It was terrible in the evening. You know the sky gets dark really early in winters, basically 5PM sky would look like 8PM sky. And the wind would blow. And when the wind blows, that is when cold temperature gets really brutal. The few times I was out having dinner, I had to make sure I wear the full set of gear, complete with jacket, windbreaker, cap and gloves. And still, I have to make sure to park my car very close to the restaurant’s door. And even then, I have to make my way as fast as possible between the car and the restaurant. And I can’t run, because the road might be slippery with ice.

There was one day when I went shopping at the premium outlets in the evening with a friend. The place was an open area car park with rows of shops surrounding it. So basically what we had to do was to first identify which shops we wanted to go to. We would then drive to the parking lot directly in front of a shop, make a quick dash into the shop, buy our stuff, then make a quick dash back to the car, then drive to the next shop which is 20 meters away, and repeat the same process again and again until we did all our shopping.

I often tell the girls back in Penang: if you walk with your partner in the snow in winter, the only thing you will cuddle is your big fat jacket! You can’t cuddle with your partner because you are both wrapped up like a dumpling and the road is slippery and the awkward walking will make you slip and fall easily!

But the thing I hated the most was when our car was covered with snow in the morning..

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Let me remind you guys if you even travel to a snowing country in the winter. If you are going to get a rental car, make sure to check that there’s a snow scraper tucked away somewhere in the car, either in the boot or in the glove box. If you can’t find it, request for it at the car rental’s front desk!

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It looks like this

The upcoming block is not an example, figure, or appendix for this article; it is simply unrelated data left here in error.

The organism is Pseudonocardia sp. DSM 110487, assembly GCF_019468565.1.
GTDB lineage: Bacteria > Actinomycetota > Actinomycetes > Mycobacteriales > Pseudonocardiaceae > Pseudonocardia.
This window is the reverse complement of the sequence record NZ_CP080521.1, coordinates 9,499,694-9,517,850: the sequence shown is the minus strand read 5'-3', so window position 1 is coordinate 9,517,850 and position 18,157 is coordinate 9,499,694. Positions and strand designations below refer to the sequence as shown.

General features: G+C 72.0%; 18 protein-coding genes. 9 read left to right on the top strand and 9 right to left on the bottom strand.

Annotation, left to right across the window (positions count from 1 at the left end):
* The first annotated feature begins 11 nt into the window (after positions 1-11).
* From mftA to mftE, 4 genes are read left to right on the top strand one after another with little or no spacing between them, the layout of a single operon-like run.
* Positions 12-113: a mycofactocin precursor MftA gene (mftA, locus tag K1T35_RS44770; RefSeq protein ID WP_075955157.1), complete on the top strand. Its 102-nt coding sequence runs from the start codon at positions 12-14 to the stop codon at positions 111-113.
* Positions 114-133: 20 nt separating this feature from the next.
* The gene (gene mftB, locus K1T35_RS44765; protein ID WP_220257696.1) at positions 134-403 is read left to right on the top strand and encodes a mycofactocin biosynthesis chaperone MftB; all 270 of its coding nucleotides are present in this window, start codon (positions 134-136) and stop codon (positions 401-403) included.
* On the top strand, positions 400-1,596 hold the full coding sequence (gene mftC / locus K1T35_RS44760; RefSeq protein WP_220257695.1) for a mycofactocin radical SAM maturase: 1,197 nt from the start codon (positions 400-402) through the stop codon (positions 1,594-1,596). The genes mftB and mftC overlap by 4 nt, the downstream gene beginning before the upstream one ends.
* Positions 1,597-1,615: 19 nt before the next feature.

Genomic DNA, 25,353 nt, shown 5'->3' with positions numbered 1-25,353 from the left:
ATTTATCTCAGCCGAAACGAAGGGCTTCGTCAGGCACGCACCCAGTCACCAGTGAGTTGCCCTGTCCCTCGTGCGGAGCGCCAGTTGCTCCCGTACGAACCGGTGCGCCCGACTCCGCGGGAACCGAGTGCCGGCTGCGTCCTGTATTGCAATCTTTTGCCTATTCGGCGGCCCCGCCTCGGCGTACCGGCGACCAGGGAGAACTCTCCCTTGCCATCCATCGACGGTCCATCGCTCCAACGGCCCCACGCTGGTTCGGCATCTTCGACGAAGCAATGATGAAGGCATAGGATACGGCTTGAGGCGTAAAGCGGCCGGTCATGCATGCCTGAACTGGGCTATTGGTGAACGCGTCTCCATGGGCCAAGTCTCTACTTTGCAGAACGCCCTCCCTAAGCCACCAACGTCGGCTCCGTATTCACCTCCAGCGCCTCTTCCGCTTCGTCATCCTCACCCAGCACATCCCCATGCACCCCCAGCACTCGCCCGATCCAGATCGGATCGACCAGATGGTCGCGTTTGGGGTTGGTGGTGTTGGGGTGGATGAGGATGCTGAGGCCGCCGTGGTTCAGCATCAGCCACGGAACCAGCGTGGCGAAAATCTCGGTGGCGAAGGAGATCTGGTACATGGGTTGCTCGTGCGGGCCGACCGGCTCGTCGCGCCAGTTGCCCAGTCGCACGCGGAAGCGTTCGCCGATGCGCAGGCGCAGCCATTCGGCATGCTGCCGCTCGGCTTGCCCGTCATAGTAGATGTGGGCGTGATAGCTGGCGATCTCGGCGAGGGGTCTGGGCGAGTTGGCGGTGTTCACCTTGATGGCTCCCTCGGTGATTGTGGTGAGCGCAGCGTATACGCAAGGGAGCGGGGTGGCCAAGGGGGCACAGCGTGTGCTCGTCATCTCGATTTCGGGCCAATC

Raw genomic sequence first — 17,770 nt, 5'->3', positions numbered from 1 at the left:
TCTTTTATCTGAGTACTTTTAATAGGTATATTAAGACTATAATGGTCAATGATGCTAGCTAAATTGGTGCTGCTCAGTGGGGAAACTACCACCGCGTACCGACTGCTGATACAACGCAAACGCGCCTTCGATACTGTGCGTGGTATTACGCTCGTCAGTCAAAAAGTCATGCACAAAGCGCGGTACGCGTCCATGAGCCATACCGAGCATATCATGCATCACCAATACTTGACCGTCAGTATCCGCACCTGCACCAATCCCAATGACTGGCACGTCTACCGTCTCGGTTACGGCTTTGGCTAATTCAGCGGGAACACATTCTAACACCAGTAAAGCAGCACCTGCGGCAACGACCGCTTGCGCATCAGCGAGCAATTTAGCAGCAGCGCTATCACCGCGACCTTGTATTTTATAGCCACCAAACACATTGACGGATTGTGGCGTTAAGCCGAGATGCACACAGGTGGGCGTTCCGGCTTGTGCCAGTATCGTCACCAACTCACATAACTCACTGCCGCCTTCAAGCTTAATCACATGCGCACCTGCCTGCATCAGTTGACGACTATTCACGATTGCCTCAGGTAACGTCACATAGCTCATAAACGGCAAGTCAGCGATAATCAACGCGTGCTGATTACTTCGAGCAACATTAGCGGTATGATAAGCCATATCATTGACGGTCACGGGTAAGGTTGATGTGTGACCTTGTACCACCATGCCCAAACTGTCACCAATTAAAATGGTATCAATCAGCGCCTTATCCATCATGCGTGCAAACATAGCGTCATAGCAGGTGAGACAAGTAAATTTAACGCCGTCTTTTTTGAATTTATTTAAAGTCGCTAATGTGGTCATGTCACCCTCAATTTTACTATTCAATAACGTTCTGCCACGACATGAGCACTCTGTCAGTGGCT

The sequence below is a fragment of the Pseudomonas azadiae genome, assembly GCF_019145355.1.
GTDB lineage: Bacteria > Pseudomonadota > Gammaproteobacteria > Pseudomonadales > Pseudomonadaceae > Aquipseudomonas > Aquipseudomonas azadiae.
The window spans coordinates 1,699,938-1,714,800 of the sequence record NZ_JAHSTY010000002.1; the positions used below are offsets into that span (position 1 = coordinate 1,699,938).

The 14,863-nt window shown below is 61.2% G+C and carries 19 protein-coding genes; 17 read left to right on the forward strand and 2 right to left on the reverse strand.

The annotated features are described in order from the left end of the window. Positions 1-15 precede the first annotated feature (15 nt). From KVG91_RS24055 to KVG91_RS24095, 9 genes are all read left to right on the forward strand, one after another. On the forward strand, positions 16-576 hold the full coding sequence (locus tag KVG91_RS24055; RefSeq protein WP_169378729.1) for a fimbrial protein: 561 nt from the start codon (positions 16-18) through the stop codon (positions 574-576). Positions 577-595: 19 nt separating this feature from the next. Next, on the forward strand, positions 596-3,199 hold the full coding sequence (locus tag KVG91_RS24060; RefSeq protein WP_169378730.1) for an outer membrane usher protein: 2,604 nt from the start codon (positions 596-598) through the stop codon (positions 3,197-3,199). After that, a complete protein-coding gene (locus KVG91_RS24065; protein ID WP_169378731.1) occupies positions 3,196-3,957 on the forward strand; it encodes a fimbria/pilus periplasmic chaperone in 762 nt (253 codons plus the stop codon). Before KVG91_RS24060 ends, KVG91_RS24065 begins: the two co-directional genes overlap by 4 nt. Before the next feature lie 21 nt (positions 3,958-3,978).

I did not know that until it was too late. When I saw that thick layer of snow covering my car for the first time, I used my bare hands to scrape away the snow. I did not know the rental car was supposed to come with the snow scraper. Do you know what it feels to do that? Well, you can find out if you hold onto a few ice cubes with your bare hands for 15 minutes without dropping them.

That’s not all. Usually, there will be a thin layer of snow that has turned into ice and sticking on your car. That layer of ice is basically impossible to scrape off. We had to go to work, so I decided to just drive, very very slowly since the visibility on the windscreen was extremely poor due to the ice. When I think about it now, I think it was a miracle that I made it to the office without crashing!

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It was after I made it safely to the office that I learned about the snow scraper, and that there is a button in all American cars that we can press to thaw the sheet of sticky ice within a few minutes. That day I tried to find the snow scraper in my rental car but could not find it at all. And the next day it snowed again, so I had to scrape off the snow using my bare hands again. I quickly bought one for $10 in Walmart that evening!


I actually haven’t had the worst experiences yet. According to my American counterparts, when the winter gets brutal, the snow would be a few inches to a few feet thick on the ground and would not thaw quickly enough. That is when you have to stay home and scrape the snow off your front yard. That is also the time when you pray that the heating unit in your house does not break down all of a sudden.

But, I think I’ve had enough that if you ask me now whether it is fun to be in a snowing country, I would tell you this:

It is fun if you are there for three days. Any more than that and you will be freaking miserable!

32 Comments

  1. Don’t like the cold. Experienced it for a few days (while I was on tour in US) is fun (like you said) but more than that…brrrr….my teeth couldn’t stop chattering 😀